Crazy Animal Control Officer Ruins A Family’s Life For Ever

Posted on 05/21/2009

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Wednesday May 20, 2009, 3:28 PM

Animal cruelty case involving 4-H queen ends with misdemeanor plea

by Jill Blondin | The Flint Journal

Wednesday May 20, 2009, 3:28 PM

IMLAY TOWNSHIP, Michigan — In the end, they admitted to having one unlicensed dog, a far cry from an original felony charge of killing and torturing animals.

An animal abuse case involving Oakland County 4-H queen Kate Mills ended this month when her parents agreed to fence their property and each pleaded guilty to one misdemeanor count of having an unlicensed dog.

“We didn’t do anything wrong. We had all the records to prove it,” said Kate’s mother, Ellen Mills. “In a two-year-period, they managed to ruin our lives.”

Kate, her parents and her brother were charged with animal abuse and neglect two years ago after animal control officers found a dead horse, seven dead lambs and three undernourished dogs at the Mills’ family farm on Weyer Road in Imlay Township. Because of Kate’s status as a 4-H queen, the case drew international attention.

The Mills’ each were charged with a felony count of torturing and killing animals and misdemeanor charges of animal cruelty and abandonment, improper animal burial and having an unlicensed dog. Assistant Lapeer County Prosecutor Tom Sparrow said the court never determined whether any animals had been abused because evidence obtained in a search, deemed illegal by a judge, was thrown out.

“We had nothing to prove there might have been abuse,” Sparrow said.

Ellen Mills said she had evidence proving the family’s innocence that never went to a jury, either. The horse had been under the care of a veterinarian, she said, and died from a long illness. The lambs died shortly after being born in freezing weather, and the U.S. Department of Agriculture had ordered the Mills’ not to dispose of the dead animals until they were inspected for possible disease.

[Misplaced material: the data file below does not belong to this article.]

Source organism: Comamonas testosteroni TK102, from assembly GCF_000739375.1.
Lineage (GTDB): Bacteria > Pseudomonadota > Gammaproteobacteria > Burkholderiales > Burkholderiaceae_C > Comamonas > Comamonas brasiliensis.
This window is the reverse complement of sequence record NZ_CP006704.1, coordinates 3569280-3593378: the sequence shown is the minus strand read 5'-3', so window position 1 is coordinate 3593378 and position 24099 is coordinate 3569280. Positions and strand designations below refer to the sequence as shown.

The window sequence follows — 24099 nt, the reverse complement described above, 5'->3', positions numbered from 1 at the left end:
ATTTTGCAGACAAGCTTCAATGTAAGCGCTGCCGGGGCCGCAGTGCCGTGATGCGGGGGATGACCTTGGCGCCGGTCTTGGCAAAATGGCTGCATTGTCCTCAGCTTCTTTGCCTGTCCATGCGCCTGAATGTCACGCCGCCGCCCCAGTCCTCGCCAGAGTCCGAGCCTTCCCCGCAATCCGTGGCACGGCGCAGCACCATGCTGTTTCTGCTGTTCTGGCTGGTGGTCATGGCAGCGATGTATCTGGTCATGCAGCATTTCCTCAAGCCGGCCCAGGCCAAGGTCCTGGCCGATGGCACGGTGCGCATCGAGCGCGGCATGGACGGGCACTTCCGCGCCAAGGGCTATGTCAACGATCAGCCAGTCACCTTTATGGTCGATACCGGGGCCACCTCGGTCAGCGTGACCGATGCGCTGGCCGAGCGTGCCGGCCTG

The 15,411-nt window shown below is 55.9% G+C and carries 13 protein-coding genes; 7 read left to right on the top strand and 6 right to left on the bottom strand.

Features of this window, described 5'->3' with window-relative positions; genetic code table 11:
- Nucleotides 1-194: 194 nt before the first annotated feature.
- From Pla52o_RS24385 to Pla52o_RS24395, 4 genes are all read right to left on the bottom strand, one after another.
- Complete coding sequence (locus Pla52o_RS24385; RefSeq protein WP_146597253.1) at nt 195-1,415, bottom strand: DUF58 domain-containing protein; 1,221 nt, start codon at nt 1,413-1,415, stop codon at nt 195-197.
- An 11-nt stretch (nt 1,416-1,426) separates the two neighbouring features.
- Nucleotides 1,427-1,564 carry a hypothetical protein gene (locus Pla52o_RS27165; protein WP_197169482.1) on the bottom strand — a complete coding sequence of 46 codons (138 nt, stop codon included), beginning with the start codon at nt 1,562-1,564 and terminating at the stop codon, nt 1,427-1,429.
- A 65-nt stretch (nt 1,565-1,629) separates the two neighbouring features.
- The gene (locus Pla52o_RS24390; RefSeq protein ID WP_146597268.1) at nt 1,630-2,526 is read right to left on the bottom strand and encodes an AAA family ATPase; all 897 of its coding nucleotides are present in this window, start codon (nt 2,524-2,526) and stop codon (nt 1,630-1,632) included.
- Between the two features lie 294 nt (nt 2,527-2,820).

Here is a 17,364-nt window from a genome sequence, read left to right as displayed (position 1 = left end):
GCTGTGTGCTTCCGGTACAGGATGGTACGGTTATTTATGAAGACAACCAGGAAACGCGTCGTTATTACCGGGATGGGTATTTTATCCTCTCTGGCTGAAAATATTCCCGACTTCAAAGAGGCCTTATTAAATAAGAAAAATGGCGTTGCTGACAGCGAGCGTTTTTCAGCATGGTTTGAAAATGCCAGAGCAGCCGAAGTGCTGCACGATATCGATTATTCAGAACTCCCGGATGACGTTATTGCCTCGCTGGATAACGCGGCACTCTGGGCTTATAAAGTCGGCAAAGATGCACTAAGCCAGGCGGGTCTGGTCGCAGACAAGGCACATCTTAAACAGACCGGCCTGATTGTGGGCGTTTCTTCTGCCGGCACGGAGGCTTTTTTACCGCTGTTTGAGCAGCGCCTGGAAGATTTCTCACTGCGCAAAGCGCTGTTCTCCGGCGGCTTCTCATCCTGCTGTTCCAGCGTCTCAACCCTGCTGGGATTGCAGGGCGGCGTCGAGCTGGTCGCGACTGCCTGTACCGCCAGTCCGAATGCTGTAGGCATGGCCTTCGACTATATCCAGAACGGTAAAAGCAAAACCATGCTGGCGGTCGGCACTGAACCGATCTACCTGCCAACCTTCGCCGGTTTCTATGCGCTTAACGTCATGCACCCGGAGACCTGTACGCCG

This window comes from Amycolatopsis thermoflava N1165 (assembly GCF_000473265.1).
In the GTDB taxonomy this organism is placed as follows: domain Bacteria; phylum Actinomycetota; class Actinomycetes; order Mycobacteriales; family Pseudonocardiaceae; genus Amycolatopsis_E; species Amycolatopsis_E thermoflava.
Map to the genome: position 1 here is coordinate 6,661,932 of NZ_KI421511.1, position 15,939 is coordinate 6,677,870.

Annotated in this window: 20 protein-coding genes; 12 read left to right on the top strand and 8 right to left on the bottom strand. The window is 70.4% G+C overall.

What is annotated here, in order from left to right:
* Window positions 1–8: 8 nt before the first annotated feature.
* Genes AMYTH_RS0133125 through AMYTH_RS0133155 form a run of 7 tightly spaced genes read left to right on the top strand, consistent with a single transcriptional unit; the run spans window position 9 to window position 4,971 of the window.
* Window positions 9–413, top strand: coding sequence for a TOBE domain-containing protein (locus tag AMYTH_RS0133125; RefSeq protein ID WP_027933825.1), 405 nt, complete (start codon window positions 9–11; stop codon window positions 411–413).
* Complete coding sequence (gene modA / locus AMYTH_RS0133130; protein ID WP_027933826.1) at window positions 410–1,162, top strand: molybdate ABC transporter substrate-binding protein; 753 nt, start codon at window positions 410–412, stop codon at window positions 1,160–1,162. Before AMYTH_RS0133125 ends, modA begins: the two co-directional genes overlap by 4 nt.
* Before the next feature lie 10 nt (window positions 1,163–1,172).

The charges against Kate were dismissed three months after her arrest after Lapeer District Judge Laura Barnard determined she was living in East Lansing when the charges were filed. Charges against her brother, Andrew, were dropped last fall after the judge determined he was not involved in the animals’ care. The case against Kate’s parents dragged on until this month.

“They managed to steal my dogs, raid my home and ruin my reputation,” Ellen Mills said.

Still pending are the Mills’ lawsuits against the Lapeer County officials they claim ruined their lives. After the arrests, people drove past their home and threw stones at their then 6-year-old daughter, Ellen Mills said. Ellen and her husband, Mark, lost a commercial cleaning job they’d held for a decade, Mills said. Andrew couldn’t take his girlfriend to her prom, after her school ran a criminal background check on him and denied him admittance.

Kate, who recently graduated from Michigan State University with a bachelor’s degree in animal science, has dropped her plans to become a veterinarian.

“Who would go to a vet who’d been charged with killing a horse?” Ellen Mills asked. “They don’t care that the charges were dropped. They only care she was accused of a crime.”

Sparrow said the county did nothing wrong, despite the judge’s ruling the farm was illegally searched.

“I don’t believe any of their constitutional rights were violated by any public official,” Sparrow said. “Based upon the evidence we obtained at the time, the charges were justified.”

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